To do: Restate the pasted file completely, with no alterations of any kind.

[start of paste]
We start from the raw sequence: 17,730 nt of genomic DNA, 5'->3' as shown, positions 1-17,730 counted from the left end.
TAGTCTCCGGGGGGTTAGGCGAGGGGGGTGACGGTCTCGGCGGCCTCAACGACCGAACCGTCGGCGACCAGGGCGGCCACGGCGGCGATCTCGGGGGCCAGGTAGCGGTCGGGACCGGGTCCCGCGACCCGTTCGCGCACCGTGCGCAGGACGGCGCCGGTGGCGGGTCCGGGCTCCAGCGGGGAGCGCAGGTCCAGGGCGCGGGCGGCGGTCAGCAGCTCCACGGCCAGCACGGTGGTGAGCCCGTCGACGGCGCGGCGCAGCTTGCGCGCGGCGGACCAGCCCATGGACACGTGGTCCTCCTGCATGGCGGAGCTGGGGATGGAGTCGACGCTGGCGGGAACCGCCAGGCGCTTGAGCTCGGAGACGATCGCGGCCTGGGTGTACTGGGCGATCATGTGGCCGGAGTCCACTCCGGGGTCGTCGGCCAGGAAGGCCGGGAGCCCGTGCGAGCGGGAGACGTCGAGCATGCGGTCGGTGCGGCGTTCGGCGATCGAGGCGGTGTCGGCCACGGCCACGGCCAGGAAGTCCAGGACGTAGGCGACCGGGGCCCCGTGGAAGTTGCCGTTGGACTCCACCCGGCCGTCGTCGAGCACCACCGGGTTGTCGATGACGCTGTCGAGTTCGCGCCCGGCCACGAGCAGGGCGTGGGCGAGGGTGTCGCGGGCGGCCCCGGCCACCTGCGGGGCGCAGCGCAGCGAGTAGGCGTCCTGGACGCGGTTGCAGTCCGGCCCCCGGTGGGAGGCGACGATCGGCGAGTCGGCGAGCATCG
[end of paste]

We start from the raw sequence: 17,730 nt of genomic DNA, 5'->3' as shown, positions 1-17,730 counted from the left end.
TAGTCTCCGGGGGGTTAGGCGAGGGGGGTGACGGTCTCGGCGGCCTCAACGACCGAACCGTCGGCGACCAGGGCGGCCACGGCGGCGATCTCGGGGGCCAGGTAGCGGTCGGGACCGGGTCCCGCGACCCGTTCGCGCACCGTGCGCAGGACGGCGCCGGTGGCGGGTCCGGGCTCCAGCGGGGAGCGCAGGTCCAGGGCGCGGGCGGCGGTCAGCAGCTCCACGGCCAGCACGGTGGTGAGCCCGTCGACGGCGCGGCGCAGCTTGCGCGCGGCGGACCAGCCCATGGACACGTGGTCCTCCTGCATGGCGGAGCTGGGGATGGAGTCGACGCTGGCGGGAACCGCCAGGCGCTTGAGCTCGGAGACGATCGCGGCCTGGGTGTACTGGGCGATCATGTGGCCGGAGTCCACTCCGGGGTCGTCGGCCAGGAAGGCCGGGAGCCCGTGCGAGCGGGAGACGTCGAGCATGCGGTCGGTGCGGCGTTCGGCGATCGAGGCGGTGTCGGCCACGGCCACGGCCAGGAAGTCCAGGACGTAGGCGACCGGGGCCCCGTGGAAGTTGCCGTTGGACTCCACCCGGCCGTCGTCGAGCACCACCGGGTTGTCGATGACGCTGTCGAGTTCGCGCCCGGCCACGAGCAGGGCGTGGGCGAGGGTGTCGCGGGCGGCCCCGGCCACCTGCGGGGCGCAGCGCAGCGAGTAGGCGTCCTGGACGCGGTTGCAGTCCGGCCCCCGGTGGGAGGCGACGATCGGCGAGTCGGCGAGCATCG